At the hobby level it is pretty obvious why something like WiFi works better: super range, lower cost, no extra hardware, no license fees. It does have a drawback… high power consumption, but some are able to get over it.
‘$1’ ??? How much bulk quantity ? Can you tell the source, is it directly Espressif ? How much is the cheapest module & where any idea ? (Though, it’d be good if we can get $1 for esp8266 itself)
I still have my Basic Stamp, but for obvious reasons, it’s of little use nowadays. I have 3 ESP8266 modules bought off ebay for next to nothing, and very fine they are too. However, the chance to program them in basic is too good to resist. I’m off to try it now…
This looks like an interesting approach to embedding the ESP8266. Like the Basic Stamp it’s a fairly prmitive Basic, but some of the commands especially for doing web UI are very high level, just the thing you need to set your thermostate remotely.
Whatever happened to the long-standing policy of making the first link the one that the article was actually about so that we don’t go to unnecessary ones first? That was a thing, wasn’t it? I’m sure it was….
yeah, I thought of that too, maybe [Al Williams] is too new to remember that.
Actually, I added that link in editing, but thanks for playing ;-)
Yes, I recall you mentioning a while back that it isn’t a Hard and Fast rule.
I find lately it is the oldness that keeps me from remembering things ;-)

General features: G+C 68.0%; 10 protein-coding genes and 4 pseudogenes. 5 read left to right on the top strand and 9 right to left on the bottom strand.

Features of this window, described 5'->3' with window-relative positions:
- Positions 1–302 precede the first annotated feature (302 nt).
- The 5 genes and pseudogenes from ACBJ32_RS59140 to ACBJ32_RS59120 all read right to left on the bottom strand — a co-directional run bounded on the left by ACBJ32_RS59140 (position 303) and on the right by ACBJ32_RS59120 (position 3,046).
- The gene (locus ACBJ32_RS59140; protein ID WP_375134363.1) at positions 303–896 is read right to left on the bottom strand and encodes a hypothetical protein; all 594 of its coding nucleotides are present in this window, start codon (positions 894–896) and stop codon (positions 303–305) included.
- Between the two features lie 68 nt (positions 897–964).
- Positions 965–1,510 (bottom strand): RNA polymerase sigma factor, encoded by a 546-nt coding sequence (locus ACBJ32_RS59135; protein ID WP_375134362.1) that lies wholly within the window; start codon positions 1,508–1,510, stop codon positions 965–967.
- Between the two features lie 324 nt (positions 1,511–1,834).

Definitely looks like a v0.1 release.
No loops (For/Next, Do/Loop etc) so it’s “GoTo 1980” time again, a bit light on functions (no string handling, no maths), can’t decide what labels look like (examples don’t match documentation) etc.
Eh, worth a play.
“…(but be prepared to use Windows)”
Friends don’t let friends….
Hit the “Download Source” button on the Download page to get the .ino file. You can
then use the Arduino-IDE environment under Linux to compile and load it to your ESP8266.
I just loaded it to an ESP-03 and it came right up on 192.168.4.1 with the initial screen (it
wasn’t too happy about trying to change the settings – “file open failed” – but at least it boots).
The console output is running at 9600, BTW.
When ever someone complaints about the lack of features in a hack, I’m reminded about the old Russian Jewish proverb: The true wonder of the dancing bear is not how well it dances, but that it dances at all.
Still adding new features to this project.
Only been about 3 weeks in development and I think it has come a long way in that time.
Working on i2c and all of those string and trig functions we know and love.
Keep up the good work! The concept of writing the code in the browser on a page served by the ESP8266 itself is nifty :) Looking forward what else you have on your roadmap.
I have made a Users Project area at http://www.esp8266.com and have created a space for MMISCOOL’s project http://www.esp8266.com/mmiscool. Come share your ideas with him and help him build his project from the ground up!
Isn’t arduino TX is 5V output, while ESP RX input is only 3V tolerant?
The ESP8266 definitely runs on 3.3v, but IIRC the inputs are 5v-tolerant. Might depend on the specific board you have.
best if you treat the ESP8266 inputs as NOT 5v tolerant. Some folks get away with it, some not.
That’s really clever, having a BASIC that outputs HTML. BASIC’s small and slow, but you don’t need fast for a bit of interface code and some simple switching on and off. Bit upset not to see “BLA$” for the string though.
Variables are not defined as strings or number values. They are interchangeable. It is still fine to use bla$ if desired but to the basic interpreter it makes no practical difference